I went back the next day to take in the view in the sunlight and blue sky - the detail and the balls at the top seem to twinkle in the sun, making the pillars of modernity seem pretty and enchanting.

With the idea of watching the sunset sink behind the Towers, and with yTravel Blog's view recommendation in mind, I found my way through the underground system from KLCC over to the Traders Hotel at the end of the day, and rode the elevator to the 33rd floor and the SkyBar.

I took a seat by the window to keep the Towers in view, and ordered a drink, as the clouds rolled in from the mountains to my right, and the sun tried to show it's sinking colours to the left.

This colour show, and the spectacular storm that ensued, gave me a totally different view of the Towers, occasionally disappearing from view all together through the heavy rain.

Ordering another drink to wait out the storm, and delighting in the bar with the hotel pool right through the middle, the sky then cleared and produced a perfectly clear view of the Petronas Towers once more, all lit up for the night.

Wednesday, January 16, 2013

Monk Procession At Dawn

One of the most talked about features of the little Laotian town of Luang Prabang is the procession of monks through the streets at dawn, collecting offerings and their food for the day ahead from the locals. It is certainly a sight worth getting up before the sun for!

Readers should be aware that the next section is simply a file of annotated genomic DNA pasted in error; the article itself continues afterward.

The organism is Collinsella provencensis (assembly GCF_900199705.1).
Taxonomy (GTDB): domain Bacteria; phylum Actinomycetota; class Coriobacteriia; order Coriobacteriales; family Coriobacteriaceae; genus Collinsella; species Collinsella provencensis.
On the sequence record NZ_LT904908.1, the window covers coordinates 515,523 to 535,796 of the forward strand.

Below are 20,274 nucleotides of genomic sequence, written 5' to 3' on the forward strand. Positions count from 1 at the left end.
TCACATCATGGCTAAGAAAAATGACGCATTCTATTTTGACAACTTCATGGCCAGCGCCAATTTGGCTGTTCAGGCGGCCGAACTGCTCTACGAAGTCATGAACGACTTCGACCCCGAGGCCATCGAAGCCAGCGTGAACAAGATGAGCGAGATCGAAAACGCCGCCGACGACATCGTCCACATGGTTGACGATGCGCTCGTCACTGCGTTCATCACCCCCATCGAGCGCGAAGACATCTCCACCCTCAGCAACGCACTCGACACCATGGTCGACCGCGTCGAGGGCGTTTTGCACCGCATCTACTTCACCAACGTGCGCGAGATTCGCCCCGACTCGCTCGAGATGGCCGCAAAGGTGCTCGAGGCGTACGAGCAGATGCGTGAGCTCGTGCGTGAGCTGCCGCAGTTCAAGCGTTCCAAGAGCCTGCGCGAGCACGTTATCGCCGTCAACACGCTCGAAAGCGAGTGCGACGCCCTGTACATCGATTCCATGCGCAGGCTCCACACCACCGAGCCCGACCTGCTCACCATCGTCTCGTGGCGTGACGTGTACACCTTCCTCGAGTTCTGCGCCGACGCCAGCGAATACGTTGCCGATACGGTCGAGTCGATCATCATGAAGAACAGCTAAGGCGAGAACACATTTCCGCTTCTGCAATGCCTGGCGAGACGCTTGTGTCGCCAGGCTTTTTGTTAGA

I remember setting an alarm, and leaving my guesthouse room when it was still dark, not really sure if this was But it happens everyday, and is easy to find in the central streets. I tiptoed through the front entrance room of the guesthouse where the family who run it were sleeping, and made my way to the area I had been advised would be a good spot to view the procession.

Standing out on the streets with a few other people around here and there, but otherwise deserted streets, there was a slight wave of doubt again about what exactly I was doing out of bed at such an hour.

As the procession appeared and snaked it’s way along the streets, more and more locals appeared and placed something in the monk’s urns. Such a solemn and enchanting process to watch.

The behaviour of other Westerners during this ritual procession of magenta and saffron is the lowlight of this experience. People angling in, impeding the path of the procession, all on the quest for a photo, is embarrassing and shameful. Travellers really need to remember they are visitors to such an area, and that this ritual is part of life here in Laos, not a show put on for tourists’ photos.

My photos, scanned from print 10 years later, are not very good, but are the lasting mementos of that visit nonetheless.

This post is part of a series marking 10 years since I travelled to Cambodia to work as a volunteer. Laos was one of my side trips.